Where it all began
When mobile phones made their introduction, it became a teenage sport to dial friends anonymously, have it ring a few times and hang up (as no one had money for actual conversations). I got annoyed with this game and invented a hack for this: I used my dad’s Intel 286 with QBasic to write a tool that could dial a number anonymously every N minutes for X hours or days in a row. It was fun building it, but I ended up never using it other than on my testing phone.
When I was close to finishing my secondary school, I wanted to get my hands dirty instead of working my way through University. I applied for a unique internal education at ING bank. I was the youngest applicant, but got hired.
Where it went to from there
Starting coding COBOL85 at the ING mainframes at the age of 16 I swiftly learned several programming languages and querying formats. After aiding in compiling the first TCP/IP stack on the ING test mainframe I decided to dive into WinNT development and before I knew it I was digging in the concepts of classic memory overflows and how they can be abused to gain access or more rights.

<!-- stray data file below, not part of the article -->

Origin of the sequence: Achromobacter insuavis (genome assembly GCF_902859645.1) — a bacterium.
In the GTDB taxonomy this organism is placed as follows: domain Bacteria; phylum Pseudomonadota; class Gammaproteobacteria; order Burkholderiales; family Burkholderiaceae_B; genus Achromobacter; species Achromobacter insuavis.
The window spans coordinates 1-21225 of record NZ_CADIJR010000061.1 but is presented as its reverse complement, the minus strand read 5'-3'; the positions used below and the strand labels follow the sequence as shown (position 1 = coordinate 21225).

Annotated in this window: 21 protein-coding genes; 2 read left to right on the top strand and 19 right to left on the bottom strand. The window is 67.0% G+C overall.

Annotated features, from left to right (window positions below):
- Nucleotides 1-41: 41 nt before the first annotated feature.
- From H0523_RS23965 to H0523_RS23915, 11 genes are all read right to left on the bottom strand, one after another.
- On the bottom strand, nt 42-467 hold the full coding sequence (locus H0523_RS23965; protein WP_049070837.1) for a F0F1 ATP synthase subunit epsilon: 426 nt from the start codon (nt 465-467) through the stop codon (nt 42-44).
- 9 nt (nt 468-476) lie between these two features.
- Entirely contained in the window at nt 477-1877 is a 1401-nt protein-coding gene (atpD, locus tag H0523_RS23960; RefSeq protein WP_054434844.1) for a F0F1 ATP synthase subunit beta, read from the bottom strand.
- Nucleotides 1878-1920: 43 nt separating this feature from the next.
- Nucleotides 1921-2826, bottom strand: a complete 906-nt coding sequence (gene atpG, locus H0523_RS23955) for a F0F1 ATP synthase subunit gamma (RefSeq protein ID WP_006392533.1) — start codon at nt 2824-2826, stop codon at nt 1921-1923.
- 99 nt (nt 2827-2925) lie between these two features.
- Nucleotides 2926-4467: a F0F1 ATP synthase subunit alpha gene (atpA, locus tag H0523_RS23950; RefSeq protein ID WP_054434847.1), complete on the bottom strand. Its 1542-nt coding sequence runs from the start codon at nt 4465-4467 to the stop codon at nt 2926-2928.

After my adventure at ING, I spent 4 years at KPMG. In 2016 I co-founded Outflank. Together with 3 former KPMG colleagues we decided to combine our skills to do even cooler security projects and be able to help our customers as our combined experience adds up to over 40 years of highly specialized expertise and a wide variety of knowledge. We now perform advanced attack simulations where we mimic a real hacker threat and purposely trigger alarm mechanisms in order to give organizations the field training on security they often need so much.
My coolest project ever
I love going where others don’t go, from DIY to car restauration and sports, but also in security. The most thrilling project was a more recent attack simulation where my goal was to keep the command & control infrastructure running, refreshing and anonymized while the customers blue team was blocking IP’s and profiling our communications. Developing against a cloud providers API, I was able to keep an attacker infrastructure growing at a rate of 40 NEW systems in approximately 60 seconds.
Hacking together own tools and scripts in order to keep ahead of everything!